When I was in second grade, our teacher, Mr. Conway, had all of us students write a letter to someone we admired as a local hero. I suggested Mario Lemieux, and fortunately, the class agreed. The year was 1994 and Mario Lemieux had just helped lead the Penguins to back to back Stanley Cup championships in 1991 and 1992.
This act, in-and-of itself, is perhaps not the most heroic thing in the world. It’s awesome and it’s an incredible accomplishment – it’ll certainly win you the admiration of a lot of second graders and Pittsburgh sports fans – but it retrospect, playing hockey at the highest level is not alone when makes one a hero.
What does, however, is having great character.
In 1994, Mario Lemieux was actually NOT playing hockey. Rather, he was out for the entire season due to Hodgkin’s Lymphoma.
For those who may not be familiar with the disease, Hodgkin’s Lymphoma is a type of lymphoma (a swelling of the lymph nodes) in which cancer originates from specific white blood cells called lymphocytes. Symptoms include fever, night sweats, and weight loss. Treatment includes chemotherapy and radiation treatments.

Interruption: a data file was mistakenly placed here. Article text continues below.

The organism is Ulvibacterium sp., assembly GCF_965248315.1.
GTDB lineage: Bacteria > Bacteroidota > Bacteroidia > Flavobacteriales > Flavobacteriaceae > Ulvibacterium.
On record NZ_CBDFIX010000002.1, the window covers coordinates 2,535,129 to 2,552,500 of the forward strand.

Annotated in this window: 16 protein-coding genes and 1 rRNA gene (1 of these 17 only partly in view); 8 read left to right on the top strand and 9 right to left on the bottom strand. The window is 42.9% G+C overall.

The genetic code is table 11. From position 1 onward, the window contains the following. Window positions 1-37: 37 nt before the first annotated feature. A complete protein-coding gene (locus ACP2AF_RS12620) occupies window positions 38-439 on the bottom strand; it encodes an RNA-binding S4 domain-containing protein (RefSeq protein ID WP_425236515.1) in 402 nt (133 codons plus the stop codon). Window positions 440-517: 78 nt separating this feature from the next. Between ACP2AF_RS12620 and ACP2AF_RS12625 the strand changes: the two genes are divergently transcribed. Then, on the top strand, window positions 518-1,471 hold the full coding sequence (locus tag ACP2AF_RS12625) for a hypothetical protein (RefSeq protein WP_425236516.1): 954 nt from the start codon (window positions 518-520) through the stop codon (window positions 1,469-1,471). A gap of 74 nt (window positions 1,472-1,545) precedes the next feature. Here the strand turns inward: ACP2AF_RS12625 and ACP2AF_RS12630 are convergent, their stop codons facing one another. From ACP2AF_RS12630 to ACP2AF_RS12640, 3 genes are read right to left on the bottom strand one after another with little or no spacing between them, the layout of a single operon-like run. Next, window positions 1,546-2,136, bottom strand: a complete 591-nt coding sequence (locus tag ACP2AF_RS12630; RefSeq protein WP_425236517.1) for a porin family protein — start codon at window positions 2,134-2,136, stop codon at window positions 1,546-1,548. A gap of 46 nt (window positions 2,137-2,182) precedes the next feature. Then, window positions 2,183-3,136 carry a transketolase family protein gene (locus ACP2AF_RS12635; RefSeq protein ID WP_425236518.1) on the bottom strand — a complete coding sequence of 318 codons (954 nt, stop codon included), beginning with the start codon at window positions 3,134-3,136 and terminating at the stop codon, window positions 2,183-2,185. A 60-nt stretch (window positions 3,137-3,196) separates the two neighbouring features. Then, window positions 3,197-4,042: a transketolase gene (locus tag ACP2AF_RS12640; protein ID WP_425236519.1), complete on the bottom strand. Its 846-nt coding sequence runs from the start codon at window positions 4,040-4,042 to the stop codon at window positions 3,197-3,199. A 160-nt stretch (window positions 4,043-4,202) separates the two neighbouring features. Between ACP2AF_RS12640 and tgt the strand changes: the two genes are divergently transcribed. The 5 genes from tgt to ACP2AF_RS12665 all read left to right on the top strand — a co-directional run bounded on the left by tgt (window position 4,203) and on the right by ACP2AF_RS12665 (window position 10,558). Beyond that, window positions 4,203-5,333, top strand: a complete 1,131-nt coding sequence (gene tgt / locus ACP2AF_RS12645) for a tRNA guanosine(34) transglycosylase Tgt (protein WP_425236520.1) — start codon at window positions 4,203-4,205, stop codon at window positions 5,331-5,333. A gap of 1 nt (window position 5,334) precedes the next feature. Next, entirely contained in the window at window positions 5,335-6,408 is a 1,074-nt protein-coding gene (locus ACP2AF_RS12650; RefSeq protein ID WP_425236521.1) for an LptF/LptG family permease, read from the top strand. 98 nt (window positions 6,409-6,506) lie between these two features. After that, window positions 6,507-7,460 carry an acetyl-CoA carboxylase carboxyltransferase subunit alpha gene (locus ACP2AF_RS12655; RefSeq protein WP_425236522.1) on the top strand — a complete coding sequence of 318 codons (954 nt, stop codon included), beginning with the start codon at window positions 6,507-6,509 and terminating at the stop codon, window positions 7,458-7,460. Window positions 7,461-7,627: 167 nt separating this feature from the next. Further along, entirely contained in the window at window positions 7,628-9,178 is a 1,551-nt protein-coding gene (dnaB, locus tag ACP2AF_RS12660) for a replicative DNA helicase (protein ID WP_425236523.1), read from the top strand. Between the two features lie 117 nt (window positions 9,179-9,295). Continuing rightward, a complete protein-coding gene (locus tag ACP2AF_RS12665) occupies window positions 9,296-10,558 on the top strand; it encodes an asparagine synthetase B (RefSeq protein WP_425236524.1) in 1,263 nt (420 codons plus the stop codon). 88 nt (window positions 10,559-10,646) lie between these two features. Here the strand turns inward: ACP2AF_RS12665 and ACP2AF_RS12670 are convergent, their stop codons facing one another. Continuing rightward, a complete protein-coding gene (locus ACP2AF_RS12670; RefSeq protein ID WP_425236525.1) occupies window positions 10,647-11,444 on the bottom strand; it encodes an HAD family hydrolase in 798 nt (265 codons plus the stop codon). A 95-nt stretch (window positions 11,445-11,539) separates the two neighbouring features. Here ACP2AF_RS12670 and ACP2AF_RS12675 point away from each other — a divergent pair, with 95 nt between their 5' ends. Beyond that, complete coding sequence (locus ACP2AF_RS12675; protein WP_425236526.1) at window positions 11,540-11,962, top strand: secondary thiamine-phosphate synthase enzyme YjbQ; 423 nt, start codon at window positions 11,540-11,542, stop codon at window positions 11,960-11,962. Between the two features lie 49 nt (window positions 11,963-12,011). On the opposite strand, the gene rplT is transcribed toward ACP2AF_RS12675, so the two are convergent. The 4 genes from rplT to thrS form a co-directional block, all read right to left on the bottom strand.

So anyway, we as a class all hand-wrote him letters. Some time goes by and we all collectively move on to third grade. It’s my first day of third grade and my former teacher, Mr. Conway, excitedly approaches me and hands me a card! It’s a Mario Lemieux signed card that he sent all of us as a token of his appreciation for our letters!
I was ecstatic! To this day, it is my most prized sports card and I keep it prominently displayed in my office for all to see.
That, my friends, is the character of a hero! As he’s going through lymphoma treatment, Mario took the time to respond to a group of second graders who wrote him a letter! Oh, and by the way, the following year he came back to hockey and won both the Hart Trophy and scoring title!
Image Source: https://www.nhl.com/penguins/news/lemieuxs-eight-point-nights/c-301934578